Different Times: A History of British Comedy
A history of the great British comedy tradition of the twentieth century to the present day.
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They don’t make comedy like they used to . . .
From the slapstick comedy of Charlie Chaplin and Stan Laurel, the surrealism of Spike Milligan and Monty Python, and the golden age of political incorrectness helmed by Benny Hill, to the alternative scene that burst forth following the punk movement, the hedonistic joy of Absolutely Fabulous, the lacerating scorn of Jimmy Carr, Ricky Gervais, and Jo Brand and the meteoric rise of socially conscious stand up today: comedy can be many things, and it is a cultural phenomenon has come to define Britain like few others.
In Different Times, David Stubbs charts the superstars that were in on the gags, the unsung heroes hiding in the wings and the people who ended up being the butt of the joke. Comedians and their work speak to and of their time, drawing upon and moulding Britons’ relationship with their national history, reflecting us as a people, and, simply, providing raucous laughs for millions of people around the world.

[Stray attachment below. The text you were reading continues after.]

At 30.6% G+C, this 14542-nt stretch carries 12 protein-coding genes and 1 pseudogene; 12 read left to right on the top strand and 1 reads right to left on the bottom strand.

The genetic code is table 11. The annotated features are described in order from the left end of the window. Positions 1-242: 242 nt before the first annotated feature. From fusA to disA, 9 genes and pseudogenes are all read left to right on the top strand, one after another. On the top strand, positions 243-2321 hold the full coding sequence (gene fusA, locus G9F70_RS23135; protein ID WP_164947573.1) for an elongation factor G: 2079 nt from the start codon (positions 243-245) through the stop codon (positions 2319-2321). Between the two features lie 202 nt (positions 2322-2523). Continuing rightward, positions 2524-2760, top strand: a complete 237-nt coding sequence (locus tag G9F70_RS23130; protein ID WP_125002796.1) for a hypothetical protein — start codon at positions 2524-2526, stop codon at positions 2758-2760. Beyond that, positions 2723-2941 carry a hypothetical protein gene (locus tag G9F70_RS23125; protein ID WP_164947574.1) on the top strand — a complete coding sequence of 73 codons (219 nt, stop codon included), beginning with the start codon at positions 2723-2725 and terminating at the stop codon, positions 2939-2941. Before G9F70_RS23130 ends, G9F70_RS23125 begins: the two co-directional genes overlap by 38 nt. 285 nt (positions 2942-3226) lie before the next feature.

Different Times is a joyous, witty and insightful paean to British comedy.
Full of interesting tidbits for comedy aficionados … An entertaining read.
An ambitious survey ... He has watched a lot, read a lot, crams a lot in. When he writes well, he writes beautifully.
A fascinating and very readable social history. It covers a century in depth ... A hymn to those times.
A nice fat volume about our national comic self-image by an astute music writer is exactly what the funny business needs ...Bracingly political ... The focus on class – the hidden diversity challenge within comedy – is welcome and invigorating ... A valuable record.
[An] impressive survey ... Stubbs’s book helps us in a necessary task: to reflect on the implications of being a nation that sees its willingness to laugh at itself as an uncomplicated virtue. The trouble is, comedy has consequences.
There are some lovely passages here, beautifully crafted pen-portraits of humour’s high-water marks and titans of titter.
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